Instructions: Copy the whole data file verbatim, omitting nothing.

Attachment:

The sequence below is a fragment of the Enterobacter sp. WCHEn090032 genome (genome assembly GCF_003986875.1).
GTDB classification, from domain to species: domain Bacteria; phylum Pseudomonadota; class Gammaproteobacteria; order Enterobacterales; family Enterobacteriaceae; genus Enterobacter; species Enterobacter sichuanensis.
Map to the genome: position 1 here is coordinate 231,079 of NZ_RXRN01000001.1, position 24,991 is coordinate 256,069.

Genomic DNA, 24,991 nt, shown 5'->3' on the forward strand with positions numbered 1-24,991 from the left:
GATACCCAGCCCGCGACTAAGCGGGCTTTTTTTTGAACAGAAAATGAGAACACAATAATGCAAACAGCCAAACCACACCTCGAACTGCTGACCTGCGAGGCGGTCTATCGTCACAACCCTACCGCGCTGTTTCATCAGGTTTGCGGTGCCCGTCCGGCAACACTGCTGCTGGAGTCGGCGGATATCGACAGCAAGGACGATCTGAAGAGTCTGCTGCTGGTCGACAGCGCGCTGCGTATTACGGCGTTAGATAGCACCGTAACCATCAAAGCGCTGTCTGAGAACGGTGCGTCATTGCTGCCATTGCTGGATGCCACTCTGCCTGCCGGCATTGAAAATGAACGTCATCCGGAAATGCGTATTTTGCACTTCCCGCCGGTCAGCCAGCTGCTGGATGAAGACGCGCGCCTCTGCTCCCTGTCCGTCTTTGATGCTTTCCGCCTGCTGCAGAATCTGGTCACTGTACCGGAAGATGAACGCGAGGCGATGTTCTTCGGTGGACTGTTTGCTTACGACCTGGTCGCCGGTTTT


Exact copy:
The sequence below is a fragment of the Enterobacter sp. WCHEn090032 genome (genome assembly GCF_003986875.1).
GTDB classification, from domain to species: domain Bacteria; phylum Pseudomonadota; class Gammaproteobacteria; order Enterobacterales; family Enterobacteriaceae; genus Enterobacter; species Enterobacter sichuanensis.
Map to the genome: position 1 here is coordinate 231,079 of NZ_RXRN01000001.1, position 24,991 is coordinate 256,069.

Genomic DNA, 24,991 nt, shown 5'->3' on the forward strand with positions numbered 1-24,991 from the left:
GATACCCAGCCCGCGACTAAGCGGGCTTTTTTTTGAACAGAAAATGAGAACACAATAATGCAAACAGCCAAACCACACCTCGAACTGCTGACCTGCGAGGCGGTCTATCGTCACAACCCTACCGCGCTGTTTCATCAGGTTTGCGGTGCCCGTCCGGCAACACTGCTGCTGGAGTCGGCGGATATCGACAGCAAGGACGATCTGAAGAGTCTGCTGCTGGTCGACAGCGCGCTGCGTATTACGGCGTTAGATAGCACCGTAACCATCAAAGCGCTGTCTGAGAACGGTGCGTCATTGCTGCCATTGCTGGATGCCACTCTGCCTGCCGGCATTGAAAATGAACGTCATCCGGAAATGCGTATTTTGCACTTCCCGCCGGTCAGCCAGCTGCTGGATGAAGACGCGCGCCTCTGCTCCCTGTCCGTCTTTGATGCTTTCCGCCTGCTGCAGAATCTGGTCACTGTACCGGAAGATGAACGCGAGGCGATGTTCTTCGGTGGACTGTTTGCTTACGACCTGGTCGCCGGTTTT